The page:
Plzeňský Prazdroj is launching a brand new initiative to support Czech brewing barley. Barley is an essential ingredient for brewing beer and its quality has been negatively impacted by climate change and weather fluctuations in recent years. A scientific and research project called For Barley, run by the Czech University of Life Sciences, Mendel University, JTZE and other partners, is based on a combination of regenerative farming methods and the use of state-of-the-art measuring technology. Its goal is to ensure sufficient nutrients and irrigation for barley, increase its resistance, and help farmers stabilize its yields.
The growing area of brewing barley in Czechia has fallen by almost a half in the past 30 years and now makes up about 7% of the total area of arable land in the Czech Republic. Barley has become an at-risk crop for farmers in recent decades due to the impact of climate change. If the weather is not favourable and the barley does not meet the strict demands of the brewing industry, farmers are forced to sell it at a fraction of its price for feeding purposes. “Our goal is to help farmers stabilize the quality of barley and better anticipate yields for a longer period of time. This should be achieved via a shift from the conventional way of farming to regenerative farming methods that will return life to the soil. The key is to never leave fields empty and apply soil-friendly methods. This way, we will provide the necessary support, irrigation and nutrients to the plants. By increasing the resistance of soil and ensuring the quality of barley in the long term, we should stabilize and even increase the volume of production of malt, which represents an essential ingredient for Czech beer,” says Ivan Tučník, Prazdroj´s Sustainability Manager.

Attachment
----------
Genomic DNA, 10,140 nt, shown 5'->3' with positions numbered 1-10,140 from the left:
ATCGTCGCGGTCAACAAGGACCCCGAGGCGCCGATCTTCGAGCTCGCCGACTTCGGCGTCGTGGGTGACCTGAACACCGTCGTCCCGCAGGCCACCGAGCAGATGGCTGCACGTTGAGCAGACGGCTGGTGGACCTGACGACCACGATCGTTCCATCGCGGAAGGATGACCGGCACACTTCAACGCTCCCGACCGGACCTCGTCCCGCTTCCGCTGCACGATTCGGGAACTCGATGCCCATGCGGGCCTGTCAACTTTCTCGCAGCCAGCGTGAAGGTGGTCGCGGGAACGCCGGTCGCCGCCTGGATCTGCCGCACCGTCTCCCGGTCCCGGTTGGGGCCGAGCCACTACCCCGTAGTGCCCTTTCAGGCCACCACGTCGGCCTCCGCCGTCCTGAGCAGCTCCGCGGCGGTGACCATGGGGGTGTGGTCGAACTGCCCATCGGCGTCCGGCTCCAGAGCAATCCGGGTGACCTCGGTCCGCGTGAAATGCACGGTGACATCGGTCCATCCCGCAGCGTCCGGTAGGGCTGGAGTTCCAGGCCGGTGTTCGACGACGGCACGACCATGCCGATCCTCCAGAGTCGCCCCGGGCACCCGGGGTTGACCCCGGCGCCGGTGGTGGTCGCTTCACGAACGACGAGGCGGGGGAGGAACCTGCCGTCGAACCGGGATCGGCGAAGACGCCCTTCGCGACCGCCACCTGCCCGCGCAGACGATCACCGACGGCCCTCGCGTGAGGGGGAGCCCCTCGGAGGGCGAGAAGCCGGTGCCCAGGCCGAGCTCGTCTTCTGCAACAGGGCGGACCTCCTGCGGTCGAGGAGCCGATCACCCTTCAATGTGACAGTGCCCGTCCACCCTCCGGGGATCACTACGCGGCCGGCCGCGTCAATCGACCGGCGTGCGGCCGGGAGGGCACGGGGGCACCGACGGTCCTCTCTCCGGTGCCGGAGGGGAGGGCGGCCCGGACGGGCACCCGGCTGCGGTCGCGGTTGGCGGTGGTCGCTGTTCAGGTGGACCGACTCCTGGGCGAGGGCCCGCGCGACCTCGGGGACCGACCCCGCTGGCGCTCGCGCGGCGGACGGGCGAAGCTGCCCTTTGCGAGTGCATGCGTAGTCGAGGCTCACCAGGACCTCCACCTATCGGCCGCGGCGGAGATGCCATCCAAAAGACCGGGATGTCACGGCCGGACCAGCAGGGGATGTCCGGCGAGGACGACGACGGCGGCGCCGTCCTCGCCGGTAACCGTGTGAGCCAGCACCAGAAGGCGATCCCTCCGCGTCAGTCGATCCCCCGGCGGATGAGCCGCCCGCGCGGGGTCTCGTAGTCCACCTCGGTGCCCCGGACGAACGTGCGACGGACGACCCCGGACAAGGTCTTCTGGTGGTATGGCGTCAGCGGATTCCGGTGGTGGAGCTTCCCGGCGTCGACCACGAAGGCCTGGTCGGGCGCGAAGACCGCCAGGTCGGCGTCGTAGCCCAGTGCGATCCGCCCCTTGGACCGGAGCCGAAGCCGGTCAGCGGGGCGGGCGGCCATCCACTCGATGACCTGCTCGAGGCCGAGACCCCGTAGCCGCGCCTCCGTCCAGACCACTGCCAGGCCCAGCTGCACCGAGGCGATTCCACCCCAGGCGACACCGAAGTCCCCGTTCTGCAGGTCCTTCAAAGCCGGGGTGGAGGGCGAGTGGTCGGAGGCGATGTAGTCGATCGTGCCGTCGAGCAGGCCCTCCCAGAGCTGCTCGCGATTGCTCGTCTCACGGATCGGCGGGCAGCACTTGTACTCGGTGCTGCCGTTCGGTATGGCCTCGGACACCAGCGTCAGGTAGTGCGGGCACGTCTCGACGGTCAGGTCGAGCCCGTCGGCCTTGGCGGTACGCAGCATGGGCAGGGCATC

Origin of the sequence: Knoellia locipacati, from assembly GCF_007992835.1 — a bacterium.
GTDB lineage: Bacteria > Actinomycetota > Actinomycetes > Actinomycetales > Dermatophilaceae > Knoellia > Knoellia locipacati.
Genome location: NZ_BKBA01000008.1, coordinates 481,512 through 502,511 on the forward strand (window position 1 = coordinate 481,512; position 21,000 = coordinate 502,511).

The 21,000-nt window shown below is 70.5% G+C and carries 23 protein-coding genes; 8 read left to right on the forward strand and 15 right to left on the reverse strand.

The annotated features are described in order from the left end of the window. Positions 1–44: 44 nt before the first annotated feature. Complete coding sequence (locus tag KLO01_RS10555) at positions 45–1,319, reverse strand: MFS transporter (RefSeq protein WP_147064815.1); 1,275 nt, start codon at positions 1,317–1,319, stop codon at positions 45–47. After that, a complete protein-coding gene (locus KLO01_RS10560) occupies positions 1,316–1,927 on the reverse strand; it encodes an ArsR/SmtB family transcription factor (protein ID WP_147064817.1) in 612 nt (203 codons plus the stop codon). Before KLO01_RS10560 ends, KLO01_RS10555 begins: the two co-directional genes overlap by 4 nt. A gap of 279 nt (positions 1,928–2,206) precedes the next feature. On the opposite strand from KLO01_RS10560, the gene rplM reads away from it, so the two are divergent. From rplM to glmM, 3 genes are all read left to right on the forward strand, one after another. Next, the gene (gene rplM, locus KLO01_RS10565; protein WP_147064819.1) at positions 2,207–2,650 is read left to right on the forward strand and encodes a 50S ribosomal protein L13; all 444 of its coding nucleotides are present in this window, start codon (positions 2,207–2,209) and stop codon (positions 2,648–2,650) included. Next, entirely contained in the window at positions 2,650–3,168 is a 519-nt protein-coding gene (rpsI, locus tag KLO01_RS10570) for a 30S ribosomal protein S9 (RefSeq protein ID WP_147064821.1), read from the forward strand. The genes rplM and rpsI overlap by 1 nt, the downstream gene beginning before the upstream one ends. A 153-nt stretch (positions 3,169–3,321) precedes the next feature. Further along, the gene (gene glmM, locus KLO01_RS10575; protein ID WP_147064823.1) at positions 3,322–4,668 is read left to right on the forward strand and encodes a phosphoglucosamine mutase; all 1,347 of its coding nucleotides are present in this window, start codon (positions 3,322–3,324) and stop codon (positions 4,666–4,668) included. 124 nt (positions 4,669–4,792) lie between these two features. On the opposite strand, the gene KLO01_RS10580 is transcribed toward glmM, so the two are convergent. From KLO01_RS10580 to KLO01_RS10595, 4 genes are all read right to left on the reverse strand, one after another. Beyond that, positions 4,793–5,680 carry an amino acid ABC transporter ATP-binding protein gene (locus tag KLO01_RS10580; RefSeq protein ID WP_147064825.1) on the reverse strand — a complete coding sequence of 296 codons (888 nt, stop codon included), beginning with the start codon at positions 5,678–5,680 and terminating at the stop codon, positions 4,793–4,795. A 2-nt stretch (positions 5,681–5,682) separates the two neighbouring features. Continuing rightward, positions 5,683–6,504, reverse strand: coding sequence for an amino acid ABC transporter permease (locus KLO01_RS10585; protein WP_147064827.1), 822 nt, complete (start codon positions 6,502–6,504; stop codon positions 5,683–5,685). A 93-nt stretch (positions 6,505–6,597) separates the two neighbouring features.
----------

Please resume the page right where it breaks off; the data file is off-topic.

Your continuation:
An essential crop not only for beer
Brewing barley is an important crop for all of Czech agriculture. It is grown on 192,393 hectares, which is 11 times more than Czech vineyards and 40 times more than Czech hop yards. The For Barley project has concluded its first growing season in three locations in the Vysočina, Hradec Králové and Central Czechia regions on the area of 213 hectares, which is more than 300 football fields. The project uses several regenerative farming methods. “The fields are sown or covered permanently to protect them from erosion and to loosen them with roots. We use a catch crop to protect the soil during the time between growing the main crop and to add nutritive substances to the soil. At the same time, we apply soil-friendly methods to erode it as little as possible and we do not disturb the soil with deep ploughing,” explains Tomáš Sojka, an agronomist from the farming group JTZE which has provided areas close to Jihlava and Hradec Králové for the project.
This method should lead to an increase in organic matter in the soil, which will be positively reflected in the quality of the brewing barley. “The roots in the soil will contribute to better absorption of precipitation. Water will not drain away during torrential rains and will remain available for plants. Because organic matter helps change the structure of soil which is loosened better and is able to soak up a huge amount of water. This is important as we will be facing more weather extremes and droughts in the near future, and we will have to keep water in the soil for a longer period,” says Vojtěch Lukas from the Department of Agrosystems and Bioclimatology of the Mendel University in Brno.